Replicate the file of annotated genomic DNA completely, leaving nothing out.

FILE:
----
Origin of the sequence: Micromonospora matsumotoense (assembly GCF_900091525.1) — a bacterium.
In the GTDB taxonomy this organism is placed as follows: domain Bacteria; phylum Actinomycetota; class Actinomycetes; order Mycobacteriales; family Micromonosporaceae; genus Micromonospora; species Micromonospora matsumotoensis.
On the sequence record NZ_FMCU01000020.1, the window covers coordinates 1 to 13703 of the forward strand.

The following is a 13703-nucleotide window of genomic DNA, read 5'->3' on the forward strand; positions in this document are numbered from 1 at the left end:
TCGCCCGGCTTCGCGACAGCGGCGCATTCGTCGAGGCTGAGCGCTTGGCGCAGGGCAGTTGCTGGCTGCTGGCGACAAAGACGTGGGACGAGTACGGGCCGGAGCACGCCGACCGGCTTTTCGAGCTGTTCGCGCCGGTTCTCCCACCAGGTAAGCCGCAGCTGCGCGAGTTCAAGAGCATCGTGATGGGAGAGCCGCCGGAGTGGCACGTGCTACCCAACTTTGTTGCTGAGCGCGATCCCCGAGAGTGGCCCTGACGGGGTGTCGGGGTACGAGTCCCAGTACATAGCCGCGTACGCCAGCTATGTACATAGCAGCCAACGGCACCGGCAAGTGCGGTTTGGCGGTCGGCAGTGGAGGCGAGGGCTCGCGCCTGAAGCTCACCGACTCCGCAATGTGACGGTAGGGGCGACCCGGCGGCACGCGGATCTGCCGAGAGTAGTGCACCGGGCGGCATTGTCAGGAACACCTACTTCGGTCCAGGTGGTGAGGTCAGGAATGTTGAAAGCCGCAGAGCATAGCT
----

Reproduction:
Origin of the sequence: Micromonospora matsumotoense (assembly GCF_900091525.1) — a bacterium.
In the GTDB taxonomy this organism is placed as follows: domain Bacteria; phylum Actinomycetota; class Actinomycetes; order Mycobacteriales; family Micromonosporaceae; genus Micromonospora; species Micromonospora matsumotoensis.
On the sequence record NZ_FMCU01000020.1, the window covers coordinates 1 to 13703 of the forward strand.

The following is a 13703-nucleotide window of genomic DNA, read 5'->3' on the forward strand; positions in this document are numbered from 1 at the left end:
TCGCCCGGCTTCGCGACAGCGGCGCATTCGTCGAGGCTGAGCGCTTGGCGCAGGGCAGTTGCTGGCTGCTGGCGACAAAGACGTGGGACGAGTACGGGCCGGAGCACGCCGACCGGCTTTTCGAGCTGTTCGCGCCGGTTCTCCCACCAGGTAAGCCGCAGCTGCGCGAGTTCAAGAGCATCGTGATGGGAGAGCCGCCGGAGTGGCACGTGCTACCCAACTTTGTTGCTGAGCGCGATCCCCGAGAGTGGCCCTGACGGGGTGTCGGGGTACGAGTCCCAGTACATAGCCGCGTACGCCAGCTATGTACATAGCAGCCAACGGCACCGGCAAGTGCGGTTTGGCGGTCGGCAGTGGAGGCGAGGGCTCGCGCCTGAAGCTCACCGACTCCGCAATGTGACGGTAGGGGCGACCCGGCGGCACGCGGATCTGCCGAGAGTAGTGCACCGGGCGGCATTGTCAGGAACACCTACTTCGGTCCAGGTGGTGAGGTCAGGAATGTTGAAAGCCGCAGAGCATAGCT